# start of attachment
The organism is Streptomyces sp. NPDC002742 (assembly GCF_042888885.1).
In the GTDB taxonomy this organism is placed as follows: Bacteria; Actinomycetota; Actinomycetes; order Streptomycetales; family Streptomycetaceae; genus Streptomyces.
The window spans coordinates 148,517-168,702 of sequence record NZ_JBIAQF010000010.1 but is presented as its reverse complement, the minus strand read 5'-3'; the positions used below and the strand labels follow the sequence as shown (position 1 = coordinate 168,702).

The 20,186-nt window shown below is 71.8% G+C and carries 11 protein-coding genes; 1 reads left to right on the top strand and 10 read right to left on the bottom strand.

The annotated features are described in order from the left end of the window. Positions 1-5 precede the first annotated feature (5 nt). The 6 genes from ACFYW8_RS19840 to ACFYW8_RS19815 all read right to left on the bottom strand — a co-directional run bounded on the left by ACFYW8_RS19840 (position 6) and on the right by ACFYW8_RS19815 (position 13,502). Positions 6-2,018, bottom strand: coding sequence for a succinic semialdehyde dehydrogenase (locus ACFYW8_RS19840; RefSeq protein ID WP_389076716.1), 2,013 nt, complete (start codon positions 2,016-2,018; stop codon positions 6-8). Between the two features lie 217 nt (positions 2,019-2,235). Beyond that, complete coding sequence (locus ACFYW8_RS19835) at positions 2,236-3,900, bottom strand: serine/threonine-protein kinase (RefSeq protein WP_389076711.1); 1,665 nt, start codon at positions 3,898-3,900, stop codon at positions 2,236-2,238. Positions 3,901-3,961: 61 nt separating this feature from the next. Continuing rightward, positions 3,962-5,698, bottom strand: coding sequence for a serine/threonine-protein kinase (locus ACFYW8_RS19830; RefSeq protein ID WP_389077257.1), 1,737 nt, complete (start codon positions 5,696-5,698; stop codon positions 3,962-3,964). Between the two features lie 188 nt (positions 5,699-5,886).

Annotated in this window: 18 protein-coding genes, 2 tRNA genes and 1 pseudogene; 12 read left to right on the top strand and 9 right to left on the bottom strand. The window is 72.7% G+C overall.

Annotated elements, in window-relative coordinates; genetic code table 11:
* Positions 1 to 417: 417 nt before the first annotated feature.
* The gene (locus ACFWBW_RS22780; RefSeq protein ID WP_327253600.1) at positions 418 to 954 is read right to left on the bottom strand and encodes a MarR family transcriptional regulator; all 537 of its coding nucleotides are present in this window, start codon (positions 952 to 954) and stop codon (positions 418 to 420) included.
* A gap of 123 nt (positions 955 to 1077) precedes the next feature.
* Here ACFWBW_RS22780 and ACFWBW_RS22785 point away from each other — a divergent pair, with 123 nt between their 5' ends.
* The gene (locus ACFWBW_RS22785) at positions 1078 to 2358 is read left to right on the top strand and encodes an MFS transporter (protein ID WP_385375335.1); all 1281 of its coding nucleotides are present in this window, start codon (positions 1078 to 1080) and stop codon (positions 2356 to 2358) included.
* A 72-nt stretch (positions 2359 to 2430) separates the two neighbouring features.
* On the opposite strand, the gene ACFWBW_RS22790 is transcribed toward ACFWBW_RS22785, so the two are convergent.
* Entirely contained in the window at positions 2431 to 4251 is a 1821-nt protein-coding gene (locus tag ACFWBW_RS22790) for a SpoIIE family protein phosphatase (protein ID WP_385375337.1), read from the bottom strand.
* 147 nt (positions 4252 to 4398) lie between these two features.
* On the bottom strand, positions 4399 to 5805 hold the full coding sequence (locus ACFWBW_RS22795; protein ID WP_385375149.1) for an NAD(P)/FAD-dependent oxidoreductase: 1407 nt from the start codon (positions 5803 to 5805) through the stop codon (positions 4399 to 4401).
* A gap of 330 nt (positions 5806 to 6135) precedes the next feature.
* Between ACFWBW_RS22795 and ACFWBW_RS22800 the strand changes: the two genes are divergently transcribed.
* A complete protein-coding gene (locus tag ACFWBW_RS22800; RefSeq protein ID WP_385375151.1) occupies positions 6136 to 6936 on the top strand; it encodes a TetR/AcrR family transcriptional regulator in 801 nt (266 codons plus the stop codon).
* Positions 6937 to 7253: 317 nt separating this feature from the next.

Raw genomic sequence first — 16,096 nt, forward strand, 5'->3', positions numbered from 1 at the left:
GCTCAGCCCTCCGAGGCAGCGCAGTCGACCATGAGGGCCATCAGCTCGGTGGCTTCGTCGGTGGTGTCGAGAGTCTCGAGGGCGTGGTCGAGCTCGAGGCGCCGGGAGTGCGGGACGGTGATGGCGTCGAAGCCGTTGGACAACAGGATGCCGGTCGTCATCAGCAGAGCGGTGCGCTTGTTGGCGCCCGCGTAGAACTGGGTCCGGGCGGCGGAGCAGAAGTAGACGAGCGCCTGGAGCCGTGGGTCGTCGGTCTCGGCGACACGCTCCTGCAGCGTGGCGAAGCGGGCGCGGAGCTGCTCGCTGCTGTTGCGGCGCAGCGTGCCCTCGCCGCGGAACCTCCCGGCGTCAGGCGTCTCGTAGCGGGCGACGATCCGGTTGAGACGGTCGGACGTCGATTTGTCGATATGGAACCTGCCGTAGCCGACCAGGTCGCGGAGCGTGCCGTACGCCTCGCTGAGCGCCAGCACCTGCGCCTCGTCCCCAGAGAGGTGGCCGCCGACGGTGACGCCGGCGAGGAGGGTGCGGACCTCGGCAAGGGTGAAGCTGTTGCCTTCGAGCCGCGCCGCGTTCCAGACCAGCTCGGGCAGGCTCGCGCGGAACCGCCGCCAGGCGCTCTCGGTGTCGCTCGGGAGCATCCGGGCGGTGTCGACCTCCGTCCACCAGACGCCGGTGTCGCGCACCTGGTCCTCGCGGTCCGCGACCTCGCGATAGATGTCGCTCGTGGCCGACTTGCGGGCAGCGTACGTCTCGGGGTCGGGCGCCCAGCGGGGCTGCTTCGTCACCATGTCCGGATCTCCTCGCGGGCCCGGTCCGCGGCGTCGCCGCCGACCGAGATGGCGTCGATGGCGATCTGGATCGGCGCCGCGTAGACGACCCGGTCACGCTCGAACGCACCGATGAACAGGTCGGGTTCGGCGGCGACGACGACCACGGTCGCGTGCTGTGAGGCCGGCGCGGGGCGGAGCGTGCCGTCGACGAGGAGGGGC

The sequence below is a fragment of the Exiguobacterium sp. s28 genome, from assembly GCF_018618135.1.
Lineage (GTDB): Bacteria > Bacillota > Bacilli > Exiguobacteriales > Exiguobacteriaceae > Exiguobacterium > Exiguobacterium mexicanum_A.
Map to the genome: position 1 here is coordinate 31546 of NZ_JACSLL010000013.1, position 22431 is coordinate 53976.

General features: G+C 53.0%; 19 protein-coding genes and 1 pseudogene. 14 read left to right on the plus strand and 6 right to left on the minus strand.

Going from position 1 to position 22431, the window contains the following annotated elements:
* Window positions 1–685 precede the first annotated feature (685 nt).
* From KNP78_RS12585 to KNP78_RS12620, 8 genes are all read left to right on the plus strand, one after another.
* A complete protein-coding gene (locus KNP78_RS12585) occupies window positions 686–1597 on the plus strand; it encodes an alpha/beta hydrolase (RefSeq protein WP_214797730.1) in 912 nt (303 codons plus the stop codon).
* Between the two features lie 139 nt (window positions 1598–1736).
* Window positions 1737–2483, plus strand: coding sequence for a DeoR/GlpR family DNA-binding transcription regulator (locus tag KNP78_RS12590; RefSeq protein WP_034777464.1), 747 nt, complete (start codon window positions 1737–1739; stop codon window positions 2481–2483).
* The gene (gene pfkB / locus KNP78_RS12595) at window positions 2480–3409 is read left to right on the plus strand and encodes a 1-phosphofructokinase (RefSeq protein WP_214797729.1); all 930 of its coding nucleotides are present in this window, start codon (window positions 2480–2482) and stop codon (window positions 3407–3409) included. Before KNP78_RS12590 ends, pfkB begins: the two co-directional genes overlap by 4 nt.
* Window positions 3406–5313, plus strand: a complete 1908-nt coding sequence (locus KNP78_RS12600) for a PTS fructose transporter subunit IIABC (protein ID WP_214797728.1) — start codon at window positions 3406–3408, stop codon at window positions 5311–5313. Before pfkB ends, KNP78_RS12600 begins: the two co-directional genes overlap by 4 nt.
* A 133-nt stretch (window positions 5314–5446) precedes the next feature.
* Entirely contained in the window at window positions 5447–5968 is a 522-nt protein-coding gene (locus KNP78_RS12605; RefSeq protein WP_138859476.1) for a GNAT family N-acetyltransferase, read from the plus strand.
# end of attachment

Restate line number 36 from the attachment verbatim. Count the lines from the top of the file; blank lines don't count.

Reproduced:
* A 133-nt stretch (window positions 5314–5446) precedes the next feature.